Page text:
by: Tiffinie Helmer
Alaska’s matchmaking moose, Bullwinkle, has his sights set on a most unlikely pair. Holly Noelle Snow loves Christmas so much she could be one of Santa’s elves, and Reese Sutton might as well be Scrooge. But there is no way BW will allow these two to ruin his perfect track record. Even if he has to bind them together with Christmas lights. – Goodreads
It is always a struggle to find holiday books and Mooseletoe fits a lot into the movie selections that I have made this holiday season. Its contemporary romance set during Christmas in Alaska in a town with a Christmas-y name and a story revolving a lady with a Christmas-y name. We soon learn why but it couldn’t be more in your face. Suffice to say, there are quite a few holiday elements and that works. The matchmaking moose also works. I realized that this moose is part of other books by Tiffinie Helmer which I haven’t read before or even heard of and responsible for other couple pairings that are in this town. I have nothing against it. Its a decent idea plus I like moose and how it should be used more in winter settings.
My main issue with Mooseletoe is very much the fact that it hits a lot of aspects I find wrong with these contemporary romance books. One of them is the dialogue. Its a tad cringey at times and the ways certain descriptions are written were equally odd. There is this thing about writing contemporary romance that really needs to be read out loud before finalizing because it never feels like I am reading a real couple (or maybe I just don’t talk like that).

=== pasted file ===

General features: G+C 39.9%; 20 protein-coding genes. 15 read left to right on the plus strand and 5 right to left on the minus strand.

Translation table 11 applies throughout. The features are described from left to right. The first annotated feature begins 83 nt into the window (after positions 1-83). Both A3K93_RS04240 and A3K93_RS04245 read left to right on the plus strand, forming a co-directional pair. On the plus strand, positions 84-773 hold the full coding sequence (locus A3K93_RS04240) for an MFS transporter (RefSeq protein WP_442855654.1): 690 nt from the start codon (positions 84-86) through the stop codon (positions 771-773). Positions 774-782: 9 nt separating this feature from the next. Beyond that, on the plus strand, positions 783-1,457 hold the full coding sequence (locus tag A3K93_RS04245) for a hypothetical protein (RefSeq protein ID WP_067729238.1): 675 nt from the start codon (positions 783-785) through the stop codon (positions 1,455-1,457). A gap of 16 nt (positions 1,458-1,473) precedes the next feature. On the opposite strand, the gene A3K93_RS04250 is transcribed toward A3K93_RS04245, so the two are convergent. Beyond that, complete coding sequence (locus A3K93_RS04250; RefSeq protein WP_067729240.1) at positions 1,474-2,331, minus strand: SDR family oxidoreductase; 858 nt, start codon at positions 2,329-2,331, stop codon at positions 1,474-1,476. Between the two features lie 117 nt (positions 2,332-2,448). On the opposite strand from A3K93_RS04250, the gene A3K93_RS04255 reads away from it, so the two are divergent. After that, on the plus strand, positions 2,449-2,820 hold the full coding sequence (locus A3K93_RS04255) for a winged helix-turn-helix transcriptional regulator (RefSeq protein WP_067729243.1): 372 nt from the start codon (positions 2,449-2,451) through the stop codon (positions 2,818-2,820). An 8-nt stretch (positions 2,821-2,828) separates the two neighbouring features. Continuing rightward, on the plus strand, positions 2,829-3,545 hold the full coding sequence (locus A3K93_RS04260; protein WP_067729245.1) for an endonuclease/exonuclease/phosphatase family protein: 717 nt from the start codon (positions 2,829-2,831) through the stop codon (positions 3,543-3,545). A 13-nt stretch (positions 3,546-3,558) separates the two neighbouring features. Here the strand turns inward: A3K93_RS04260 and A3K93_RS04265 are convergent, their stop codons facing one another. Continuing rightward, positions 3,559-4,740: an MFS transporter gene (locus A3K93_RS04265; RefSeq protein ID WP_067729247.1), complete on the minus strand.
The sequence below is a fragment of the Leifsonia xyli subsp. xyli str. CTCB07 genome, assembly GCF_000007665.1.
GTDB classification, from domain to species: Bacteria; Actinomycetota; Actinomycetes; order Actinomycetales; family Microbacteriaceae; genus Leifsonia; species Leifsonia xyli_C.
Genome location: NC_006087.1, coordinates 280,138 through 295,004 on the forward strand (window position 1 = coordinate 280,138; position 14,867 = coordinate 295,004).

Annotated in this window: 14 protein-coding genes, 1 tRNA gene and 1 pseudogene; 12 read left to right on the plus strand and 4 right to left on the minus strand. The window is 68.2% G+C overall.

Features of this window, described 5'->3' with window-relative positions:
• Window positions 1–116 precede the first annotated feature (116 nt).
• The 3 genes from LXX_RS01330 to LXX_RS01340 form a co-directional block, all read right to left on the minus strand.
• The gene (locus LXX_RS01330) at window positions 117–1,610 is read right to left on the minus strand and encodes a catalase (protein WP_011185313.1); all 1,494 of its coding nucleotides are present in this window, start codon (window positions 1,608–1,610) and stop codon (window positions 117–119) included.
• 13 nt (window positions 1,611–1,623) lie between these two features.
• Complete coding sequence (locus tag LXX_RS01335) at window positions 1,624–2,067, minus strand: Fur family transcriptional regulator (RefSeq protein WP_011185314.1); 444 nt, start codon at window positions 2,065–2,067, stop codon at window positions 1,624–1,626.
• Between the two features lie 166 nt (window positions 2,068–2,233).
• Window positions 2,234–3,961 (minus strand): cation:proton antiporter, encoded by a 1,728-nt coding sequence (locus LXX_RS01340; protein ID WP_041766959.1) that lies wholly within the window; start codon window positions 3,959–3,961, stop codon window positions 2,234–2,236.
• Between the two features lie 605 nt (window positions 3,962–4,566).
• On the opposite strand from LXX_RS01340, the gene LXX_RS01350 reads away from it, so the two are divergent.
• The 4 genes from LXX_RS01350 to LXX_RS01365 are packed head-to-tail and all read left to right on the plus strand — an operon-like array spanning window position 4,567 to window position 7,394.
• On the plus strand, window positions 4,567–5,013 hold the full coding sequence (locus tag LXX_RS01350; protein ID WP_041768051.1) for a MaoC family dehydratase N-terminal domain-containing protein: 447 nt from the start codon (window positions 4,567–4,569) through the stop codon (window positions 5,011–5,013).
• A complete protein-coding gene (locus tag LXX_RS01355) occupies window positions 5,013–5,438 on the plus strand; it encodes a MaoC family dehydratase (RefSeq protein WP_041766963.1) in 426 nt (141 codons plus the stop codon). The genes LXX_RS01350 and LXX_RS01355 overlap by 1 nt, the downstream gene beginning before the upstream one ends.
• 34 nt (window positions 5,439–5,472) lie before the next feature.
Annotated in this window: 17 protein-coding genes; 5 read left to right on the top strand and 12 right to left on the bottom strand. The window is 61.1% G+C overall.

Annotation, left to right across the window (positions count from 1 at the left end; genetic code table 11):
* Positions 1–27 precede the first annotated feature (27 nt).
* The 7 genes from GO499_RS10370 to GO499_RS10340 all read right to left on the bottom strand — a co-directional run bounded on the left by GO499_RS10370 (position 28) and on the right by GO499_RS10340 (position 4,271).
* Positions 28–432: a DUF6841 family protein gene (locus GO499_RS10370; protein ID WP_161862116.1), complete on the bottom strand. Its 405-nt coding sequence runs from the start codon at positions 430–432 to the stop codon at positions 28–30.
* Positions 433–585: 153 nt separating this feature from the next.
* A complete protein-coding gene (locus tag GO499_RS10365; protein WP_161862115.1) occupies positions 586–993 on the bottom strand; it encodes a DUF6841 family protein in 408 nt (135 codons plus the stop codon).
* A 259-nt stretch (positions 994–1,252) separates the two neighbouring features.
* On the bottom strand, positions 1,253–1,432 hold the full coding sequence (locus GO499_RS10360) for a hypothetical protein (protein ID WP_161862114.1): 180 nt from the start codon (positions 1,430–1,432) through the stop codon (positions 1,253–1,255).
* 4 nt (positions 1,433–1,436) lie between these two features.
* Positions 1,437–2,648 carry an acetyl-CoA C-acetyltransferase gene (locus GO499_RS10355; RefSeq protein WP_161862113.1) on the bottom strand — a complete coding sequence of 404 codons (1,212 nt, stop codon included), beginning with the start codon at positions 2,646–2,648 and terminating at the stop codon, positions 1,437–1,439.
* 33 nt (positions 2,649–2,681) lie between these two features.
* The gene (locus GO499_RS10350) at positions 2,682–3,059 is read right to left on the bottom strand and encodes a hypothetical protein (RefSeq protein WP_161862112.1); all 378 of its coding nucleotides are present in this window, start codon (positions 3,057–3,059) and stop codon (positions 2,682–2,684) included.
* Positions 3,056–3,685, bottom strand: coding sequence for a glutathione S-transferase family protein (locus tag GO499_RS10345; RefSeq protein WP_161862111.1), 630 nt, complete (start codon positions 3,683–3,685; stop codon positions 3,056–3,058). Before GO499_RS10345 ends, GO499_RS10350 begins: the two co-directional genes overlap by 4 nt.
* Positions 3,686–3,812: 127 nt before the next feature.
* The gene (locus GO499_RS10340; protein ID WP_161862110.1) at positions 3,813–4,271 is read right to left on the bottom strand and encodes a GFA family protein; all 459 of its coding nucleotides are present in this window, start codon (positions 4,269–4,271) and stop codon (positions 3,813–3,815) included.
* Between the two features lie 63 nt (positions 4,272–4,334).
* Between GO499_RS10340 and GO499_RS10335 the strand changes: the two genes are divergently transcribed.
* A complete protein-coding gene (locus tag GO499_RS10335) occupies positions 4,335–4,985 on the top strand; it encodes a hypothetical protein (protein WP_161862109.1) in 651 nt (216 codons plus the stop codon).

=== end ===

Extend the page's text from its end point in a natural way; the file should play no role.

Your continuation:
Then we have this sped up romance that sometimes works but in this case, it also falls into this frustrating situation and the love at first sight but not embracing it thing and these meaningless arguments. Its a bit too much for me. There are some intimate scenes and it was okay written and I am rather indifferent to it. However, my main issue is the personality characteristics of the main couple, Holly and Reese where it feels very contradicting in parts in what happens before and after.
To be fair, Mooseletoe did bring in a family element. That part was a nice twist and surprise to the story. I enjoyed having those bits because even if you move alone to Alaska, real life is more than romance (no matter how much of a romantic I can be). On that same note, the moral of ths story behind this pairing is a positive message about having courage to push through the bad and see the good to be happier sort of thing. And to not let the bad define you. All very good messages just its not in a very fun read for myself. Overall, a few good ideas, but the writing style is not for me.
***On a side note, I am starting to think contemporary romance is something I need to stay away from for a while. Its the contemporary genre that really gets me very irritated.***